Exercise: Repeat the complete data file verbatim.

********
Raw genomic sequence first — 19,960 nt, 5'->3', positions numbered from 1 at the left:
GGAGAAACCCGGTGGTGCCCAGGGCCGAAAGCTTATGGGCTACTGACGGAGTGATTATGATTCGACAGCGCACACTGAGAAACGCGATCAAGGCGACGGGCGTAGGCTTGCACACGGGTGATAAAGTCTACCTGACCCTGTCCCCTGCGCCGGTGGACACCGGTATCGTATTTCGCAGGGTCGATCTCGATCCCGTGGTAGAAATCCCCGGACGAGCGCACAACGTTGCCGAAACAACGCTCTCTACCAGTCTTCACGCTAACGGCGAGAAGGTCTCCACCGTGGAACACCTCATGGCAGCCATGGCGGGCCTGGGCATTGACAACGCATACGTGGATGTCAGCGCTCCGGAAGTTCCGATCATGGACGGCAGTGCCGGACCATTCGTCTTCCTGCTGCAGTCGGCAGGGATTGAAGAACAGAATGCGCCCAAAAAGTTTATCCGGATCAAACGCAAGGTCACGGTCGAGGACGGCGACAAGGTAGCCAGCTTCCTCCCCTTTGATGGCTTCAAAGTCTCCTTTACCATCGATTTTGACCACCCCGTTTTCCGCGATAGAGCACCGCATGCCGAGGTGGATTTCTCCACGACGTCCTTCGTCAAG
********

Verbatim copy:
Raw genomic sequence first — 19,960 nt, 5'->3', positions numbered from 1 at the left:
GGAGAAACCCGGTGGTGCCCAGGGCCGAAAGCTTATGGGCTACTGACGGAGTGATTATGATTCGACAGCGCACACTGAGAAACGCGATCAAGGCGACGGGCGTAGGCTTGCACACGGGTGATAAAGTCTACCTGACCCTGTCCCCTGCGCCGGTGGACACCGGTATCGTATTTCGCAGGGTCGATCTCGATCCCGTGGTAGAAATCCCCGGACGAGCGCACAACGTTGCCGAAACAACGCTCTCTACCAGTCTTCACGCTAACGGCGAGAAGGTCTCCACCGTGGAACACCTCATGGCAGCCATGGCGGGCCTGGGCATTGACAACGCATACGTGGATGTCAGCGCTCCGGAAGTTCCGATCATGGACGGCAGTGCCGGACCATTCGTCTTCCTGCTGCAGTCGGCAGGGATTGAAGAACAGAATGCGCCCAAAAAGTTTATCCGGATCAAACGCAAGGTCACGGTCGAGGACGGCGACAAGGTAGCCAGCTTCCTCCCCTTTGATGGCTTCAAAGTCTCCTTTACCATCGATTTTGACCACCCCGTTTTCCGCGATAGAGCACCGCATGCCGAGGTGGATTTCTCCACGACGTCCTTCGTCAAG